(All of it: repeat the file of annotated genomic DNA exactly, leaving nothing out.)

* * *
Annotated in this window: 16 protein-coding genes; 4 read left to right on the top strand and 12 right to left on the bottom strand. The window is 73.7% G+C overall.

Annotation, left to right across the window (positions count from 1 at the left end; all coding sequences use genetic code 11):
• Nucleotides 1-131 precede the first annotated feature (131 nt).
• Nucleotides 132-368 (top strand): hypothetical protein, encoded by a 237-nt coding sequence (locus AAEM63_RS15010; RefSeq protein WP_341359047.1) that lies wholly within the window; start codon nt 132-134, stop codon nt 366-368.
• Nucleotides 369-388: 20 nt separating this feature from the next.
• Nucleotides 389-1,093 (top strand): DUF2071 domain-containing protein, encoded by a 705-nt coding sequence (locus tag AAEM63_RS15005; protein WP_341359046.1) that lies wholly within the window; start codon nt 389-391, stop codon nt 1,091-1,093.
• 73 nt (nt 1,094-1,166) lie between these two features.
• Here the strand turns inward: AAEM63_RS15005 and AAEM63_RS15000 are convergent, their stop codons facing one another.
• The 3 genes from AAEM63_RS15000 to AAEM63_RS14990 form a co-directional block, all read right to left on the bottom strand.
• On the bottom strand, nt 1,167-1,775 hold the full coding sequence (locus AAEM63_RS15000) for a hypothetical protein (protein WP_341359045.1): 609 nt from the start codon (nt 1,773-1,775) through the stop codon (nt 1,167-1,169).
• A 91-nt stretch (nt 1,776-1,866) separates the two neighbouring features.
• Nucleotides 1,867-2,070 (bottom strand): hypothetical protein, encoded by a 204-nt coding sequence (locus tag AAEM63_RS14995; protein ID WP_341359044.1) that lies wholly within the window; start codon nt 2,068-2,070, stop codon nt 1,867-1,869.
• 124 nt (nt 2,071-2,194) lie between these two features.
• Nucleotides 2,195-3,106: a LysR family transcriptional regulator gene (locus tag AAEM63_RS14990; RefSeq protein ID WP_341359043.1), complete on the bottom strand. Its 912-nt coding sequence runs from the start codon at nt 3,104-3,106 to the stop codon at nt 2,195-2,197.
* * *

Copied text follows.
Annotated in this window: 16 protein-coding genes; 4 read left to right on the top strand and 12 right to left on the bottom strand. The window is 73.7% G+C overall.

Annotation, left to right across the window (positions count from 1 at the left end; all coding sequences use genetic code 11):
• Nucleotides 1-131 precede the first annotated feature (131 nt).
• Nucleotides 132-368 (top strand): hypothetical protein, encoded by a 237-nt coding sequence (locus AAEM63_RS15010; RefSeq protein WP_341359047.1) that lies wholly within the window; start codon nt 132-134, stop codon nt 366-368.
• Nucleotides 369-388: 20 nt separating this feature from the next.
• Nucleotides 389-1,093 (top strand): DUF2071 domain-containing protein, encoded by a 705-nt coding sequence (locus tag AAEM63_RS15005; protein WP_341359046.1) that lies wholly within the window; start codon nt 389-391, stop codon nt 1,091-1,093.
• 73 nt (nt 1,094-1,166) lie between these two features.
• Here the strand turns inward: AAEM63_RS15005 and AAEM63_RS15000 are convergent, their stop codons facing one another.
• The 3 genes from AAEM63_RS15000 to AAEM63_RS14990 form a co-directional block, all read right to left on the bottom strand.
• On the bottom strand, nt 1,167-1,775 hold the full coding sequence (locus AAEM63_RS15000) for a hypothetical protein (protein WP_341359045.1): 609 nt from the start codon (nt 1,773-1,775) through the stop codon (nt 1,167-1,169).
• A 91-nt stretch (nt 1,776-1,866) separates the two neighbouring features.
• Nucleotides 1,867-2,070 (bottom strand): hypothetical protein, encoded by a 204-nt coding sequence (locus tag AAEM63_RS14995; protein ID WP_341359044.1) that lies wholly within the window; start codon nt 2,068-2,070, stop codon nt 1,867-1,869.
• 124 nt (nt 2,071-2,194) lie between these two features.
• Nucleotides 2,195-3,106: a LysR family transcriptional regulator gene (locus tag AAEM63_RS14990; RefSeq protein ID WP_341359043.1), complete on the bottom strand. Its 912-nt coding sequence runs from the start codon at nt 3,104-3,106 to the stop codon at nt 2,195-2,197.